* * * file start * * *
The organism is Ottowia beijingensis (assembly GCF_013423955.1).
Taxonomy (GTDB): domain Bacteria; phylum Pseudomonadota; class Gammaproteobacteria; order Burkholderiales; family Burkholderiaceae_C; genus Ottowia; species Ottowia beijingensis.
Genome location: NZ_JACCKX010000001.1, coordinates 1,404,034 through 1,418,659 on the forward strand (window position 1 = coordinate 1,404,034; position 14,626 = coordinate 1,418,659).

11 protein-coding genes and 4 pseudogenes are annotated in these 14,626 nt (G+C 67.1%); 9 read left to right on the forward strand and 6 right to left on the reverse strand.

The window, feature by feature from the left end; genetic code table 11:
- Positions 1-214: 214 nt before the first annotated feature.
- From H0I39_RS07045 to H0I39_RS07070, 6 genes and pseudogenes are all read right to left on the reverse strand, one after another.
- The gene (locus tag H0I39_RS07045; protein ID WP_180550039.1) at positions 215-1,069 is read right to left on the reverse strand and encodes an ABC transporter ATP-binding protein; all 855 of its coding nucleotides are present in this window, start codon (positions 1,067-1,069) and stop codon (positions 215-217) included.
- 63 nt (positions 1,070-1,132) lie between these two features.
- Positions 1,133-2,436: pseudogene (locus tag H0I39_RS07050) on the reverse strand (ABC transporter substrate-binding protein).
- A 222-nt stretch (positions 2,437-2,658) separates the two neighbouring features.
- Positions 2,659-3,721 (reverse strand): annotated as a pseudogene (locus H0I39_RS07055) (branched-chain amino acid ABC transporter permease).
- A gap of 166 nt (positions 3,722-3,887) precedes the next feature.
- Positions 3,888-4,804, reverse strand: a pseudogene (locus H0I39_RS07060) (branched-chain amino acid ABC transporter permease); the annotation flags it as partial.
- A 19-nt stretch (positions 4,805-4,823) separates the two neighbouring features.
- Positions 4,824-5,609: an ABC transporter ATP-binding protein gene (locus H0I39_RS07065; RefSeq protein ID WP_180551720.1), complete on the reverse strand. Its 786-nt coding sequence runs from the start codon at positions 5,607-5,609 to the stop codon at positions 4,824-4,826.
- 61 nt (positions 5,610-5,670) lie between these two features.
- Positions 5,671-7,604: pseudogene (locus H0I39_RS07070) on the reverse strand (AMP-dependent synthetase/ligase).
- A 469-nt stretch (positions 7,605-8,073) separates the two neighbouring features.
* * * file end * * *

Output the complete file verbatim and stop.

The organism is Ottowia beijingensis (assembly GCF_013423955.1).
Taxonomy (GTDB): domain Bacteria; phylum Pseudomonadota; class Gammaproteobacteria; order Burkholderiales; family Burkholderiaceae_C; genus Ottowia; species Ottowia beijingensis.
Genome location: NZ_JACCKX010000001.1, coordinates 1,404,034 through 1,418,659 on the forward strand (window position 1 = coordinate 1,404,034; position 14,626 = coordinate 1,418,659).

11 protein-coding genes and 4 pseudogenes are annotated in these 14,626 nt (G+C 67.1%); 9 read left to right on the forward strand and 6 right to left on the reverse strand.

The window, feature by feature from the left end; genetic code table 11:
- Positions 1-214: 214 nt before the first annotated feature.
- From H0I39_RS07045 to H0I39_RS07070, 6 genes and pseudogenes are all read right to left on the reverse strand, one after another.
- The gene (locus tag H0I39_RS07045; protein ID WP_180550039.1) at positions 215-1,069 is read right to left on the reverse strand and encodes an ABC transporter ATP-binding protein; all 855 of its coding nucleotides are present in this window, start codon (positions 1,067-1,069) and stop codon (positions 215-217) included.
- 63 nt (positions 1,070-1,132) lie between these two features.
- Positions 1,133-2,436: pseudogene (locus tag H0I39_RS07050) on the reverse strand (ABC transporter substrate-binding protein).
- A 222-nt stretch (positions 2,437-2,658) separates the two neighbouring features.
- Positions 2,659-3,721 (reverse strand): annotated as a pseudogene (locus H0I39_RS07055) (branched-chain amino acid ABC transporter permease).
- A gap of 166 nt (positions 3,722-3,887) precedes the next feature.
- Positions 3,888-4,804, reverse strand: a pseudogene (locus H0I39_RS07060) (branched-chain amino acid ABC transporter permease); the annotation flags it as partial.
- A 19-nt stretch (positions 4,805-4,823) separates the two neighbouring features.
- Positions 4,824-5,609: an ABC transporter ATP-binding protein gene (locus H0I39_RS07065; RefSeq protein ID WP_180551720.1), complete on the reverse strand. Its 786-nt coding sequence runs from the start codon at positions 5,607-5,609 to the stop codon at positions 4,824-4,826.
- 61 nt (positions 5,610-5,670) lie between these two features.
- Positions 5,671-7,604: pseudogene (locus H0I39_RS07070) on the reverse strand (AMP-dependent synthetase/ligase).
- A 469-nt stretch (positions 7,605-8,073) separates the two neighbouring features.